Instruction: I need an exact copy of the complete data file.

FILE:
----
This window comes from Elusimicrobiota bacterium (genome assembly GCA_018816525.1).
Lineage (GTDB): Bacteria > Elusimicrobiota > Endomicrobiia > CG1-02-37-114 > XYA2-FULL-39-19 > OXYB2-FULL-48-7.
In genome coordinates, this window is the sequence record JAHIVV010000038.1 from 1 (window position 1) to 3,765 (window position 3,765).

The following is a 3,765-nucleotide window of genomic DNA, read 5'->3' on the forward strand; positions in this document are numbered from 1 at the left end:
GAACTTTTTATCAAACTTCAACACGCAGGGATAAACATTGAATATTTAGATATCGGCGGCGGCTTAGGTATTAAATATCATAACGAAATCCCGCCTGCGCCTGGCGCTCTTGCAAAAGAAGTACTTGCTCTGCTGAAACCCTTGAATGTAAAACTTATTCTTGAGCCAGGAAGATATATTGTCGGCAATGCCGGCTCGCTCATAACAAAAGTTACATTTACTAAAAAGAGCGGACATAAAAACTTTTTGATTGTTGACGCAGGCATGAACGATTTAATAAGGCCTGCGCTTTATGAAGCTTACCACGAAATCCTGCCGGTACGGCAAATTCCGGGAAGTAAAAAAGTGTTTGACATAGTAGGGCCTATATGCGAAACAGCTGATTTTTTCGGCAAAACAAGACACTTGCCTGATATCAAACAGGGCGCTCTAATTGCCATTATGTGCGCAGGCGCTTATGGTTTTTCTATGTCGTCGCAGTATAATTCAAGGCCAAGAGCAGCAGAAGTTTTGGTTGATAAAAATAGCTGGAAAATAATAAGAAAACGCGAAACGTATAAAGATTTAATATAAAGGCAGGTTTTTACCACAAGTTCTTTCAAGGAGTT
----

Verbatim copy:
This window comes from Elusimicrobiota bacterium (genome assembly GCA_018816525.1).
Lineage (GTDB): Bacteria > Elusimicrobiota > Endomicrobiia > CG1-02-37-114 > XYA2-FULL-39-19 > OXYB2-FULL-48-7.
In genome coordinates, this window is the sequence record JAHIVV010000038.1 from 1 (window position 1) to 3,765 (window position 3,765).

The following is a 3,765-nucleotide window of genomic DNA, read 5'->3' on the forward strand; positions in this document are numbered from 1 at the left end:
GAACTTTTTATCAAACTTCAACACGCAGGGATAAACATTGAATATTTAGATATCGGCGGCGGCTTAGGTATTAAATATCATAACGAAATCCCGCCTGCGCCTGGCGCTCTTGCAAAAGAAGTACTTGCTCTGCTGAAACCCTTGAATGTAAAACTTATTCTTGAGCCAGGAAGATATATTGTCGGCAATGCCGGCTCGCTCATAACAAAAGTTACATTTACTAAAAAGAGCGGACATAAAAACTTTTTGATTGTTGACGCAGGCATGAACGATTTAATAAGGCCTGCGCTTTATGAAGCTTACCACGAAATCCTGCCGGTACGGCAAATTCCGGGAAGTAAAAAAGTGTTTGACATAGTAGGGCCTATATGCGAAACAGCTGATTTTTTCGGCAAAACAAGACACTTGCCTGATATCAAACAGGGCGCTCTAATTGCCATTATGTGCGCAGGCGCTTATGGTTTTTCTATGTCGTCGCAGTATAATTCAAGGCCAAGAGCAGCAGAAGTTTTGGTTGATAAAAATAGCTGGAAAATAATAAGAAAACGCGAAACGTATAAAGATTTAATATAAAGGCAGGTTTTTACCACAAGTTCTTTCAAGGAGTT